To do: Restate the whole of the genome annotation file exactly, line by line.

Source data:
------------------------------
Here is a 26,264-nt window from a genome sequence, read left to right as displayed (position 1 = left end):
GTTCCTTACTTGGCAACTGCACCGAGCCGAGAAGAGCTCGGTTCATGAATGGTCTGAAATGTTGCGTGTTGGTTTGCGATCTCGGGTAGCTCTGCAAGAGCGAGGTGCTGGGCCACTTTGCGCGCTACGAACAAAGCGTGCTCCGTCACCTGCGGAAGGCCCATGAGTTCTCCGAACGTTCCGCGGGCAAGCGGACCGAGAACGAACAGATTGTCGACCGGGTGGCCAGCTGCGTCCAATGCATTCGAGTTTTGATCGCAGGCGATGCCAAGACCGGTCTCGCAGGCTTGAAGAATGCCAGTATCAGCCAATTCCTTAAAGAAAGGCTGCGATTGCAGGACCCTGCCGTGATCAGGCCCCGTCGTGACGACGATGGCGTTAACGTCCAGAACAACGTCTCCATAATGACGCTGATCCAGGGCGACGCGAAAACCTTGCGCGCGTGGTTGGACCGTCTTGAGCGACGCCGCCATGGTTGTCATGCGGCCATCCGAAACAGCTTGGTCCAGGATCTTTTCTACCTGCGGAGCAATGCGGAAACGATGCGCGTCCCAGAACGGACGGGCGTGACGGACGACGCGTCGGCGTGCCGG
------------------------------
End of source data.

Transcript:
Here is a 26,264-nt window from a genome sequence, read left to right as displayed (position 1 = left end):
GTTCCTTACTTGGCAACTGCACCGAGCCGAGAAGAGCTCGGTTCATGAATGGTCTGAAATGTTGCGTGTTGGTTTGCGATCTCGGGTAGCTCTGCAAGAGCGAGGTGCTGGGCCACTTTGCGCGCTACGAACAAAGCGTGCTCCGTCACCTGCGGAAGGCCCATGAGTTCTCCGAACGTTCCGCGGGCAAGCGGACCGAGAACGAACAGATTGTCGACCGGGTGGCCAGCTGCGTCCAATGCATTCGAGTTTTGATCGCAGGCGATGCCAAGACCGGTCTCGCAGGCTTGAAGAATGCCAGTATCAGCCAATTCCTTAAAGAAAGGCTGCGATTGCAGGACCCTGCCGTGATCAGGCCCCGTCGTGACGACGATGGCGTTAACGTCCAGAACAACGTCTCCATAATGACGCTGATCCAGGGCGACGCGAAAACCTTGCGCGCGTGGTTGGACCGTCTTGAGCGACGCCGCCATGGTTGTCATGCGGCCATCCGAAACAGCTTGGTCCAGGATCTTTTCTACCTGCGGAGCAATGCGGAAACGATGCGCGTCCCAGAACGGACGGGCGTGACGGACGACGCGTCGGCGTGCCGG